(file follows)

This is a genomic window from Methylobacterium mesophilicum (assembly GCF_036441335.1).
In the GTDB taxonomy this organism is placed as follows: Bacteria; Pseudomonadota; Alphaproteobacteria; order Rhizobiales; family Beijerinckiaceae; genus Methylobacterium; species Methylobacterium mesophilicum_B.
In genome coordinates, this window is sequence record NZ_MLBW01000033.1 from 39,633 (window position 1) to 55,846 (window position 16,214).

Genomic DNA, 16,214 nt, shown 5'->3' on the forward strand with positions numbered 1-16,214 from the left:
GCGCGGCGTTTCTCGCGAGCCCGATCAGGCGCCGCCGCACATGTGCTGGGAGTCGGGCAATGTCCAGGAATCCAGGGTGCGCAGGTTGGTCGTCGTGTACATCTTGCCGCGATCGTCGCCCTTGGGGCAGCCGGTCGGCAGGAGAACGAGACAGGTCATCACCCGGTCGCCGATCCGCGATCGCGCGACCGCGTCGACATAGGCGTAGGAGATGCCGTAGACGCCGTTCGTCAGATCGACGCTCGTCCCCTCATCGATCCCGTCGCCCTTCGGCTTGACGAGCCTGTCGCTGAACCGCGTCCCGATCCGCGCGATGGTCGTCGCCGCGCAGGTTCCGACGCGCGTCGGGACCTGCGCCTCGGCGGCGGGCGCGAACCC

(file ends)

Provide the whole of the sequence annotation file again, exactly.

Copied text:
This is a genomic window from Methylobacterium mesophilicum (assembly GCF_036441335.1).
In the GTDB taxonomy this organism is placed as follows: Bacteria; Pseudomonadota; Alphaproteobacteria; order Rhizobiales; family Beijerinckiaceae; genus Methylobacterium; species Methylobacterium mesophilicum_B.
In genome coordinates, this window is sequence record NZ_MLBW01000033.1 from 39,633 (window position 1) to 55,846 (window position 16,214).

Genomic DNA, 16,214 nt, shown 5'->3' on the forward strand with positions numbered 1-16,214 from the left:
GCGCGGCGTTTCTCGCGAGCCCGATCAGGCGCCGCCGCACATGTGCTGGGAGTCGGGCAATGTCCAGGAATCCAGGGTGCGCAGGTTGGTCGTCGTGTACATCTTGCCGCGATCGTCGCCCTTGGGGCAGCCGGTCGGCAGGAGAACGAGACAGGTCATCACCCGGTCGCCGATCCGCGATCGCGCGACCGCGTCGACATAGGCGTAGGAGATGCCGTAGACGCCGTTCGTCAGATCGACGCTCGTCCCCTCATCGATCCCGTCGCCCTTCGGCTTGACGAGCCTGTCGCTGAACCGCGTCCCGATCCGCGCGATGGTCGTCGCCGCGCAGGTTCCGACGCGCGTCGGGACCTGCGCCTCGGCGGCGGGCGCGAACCC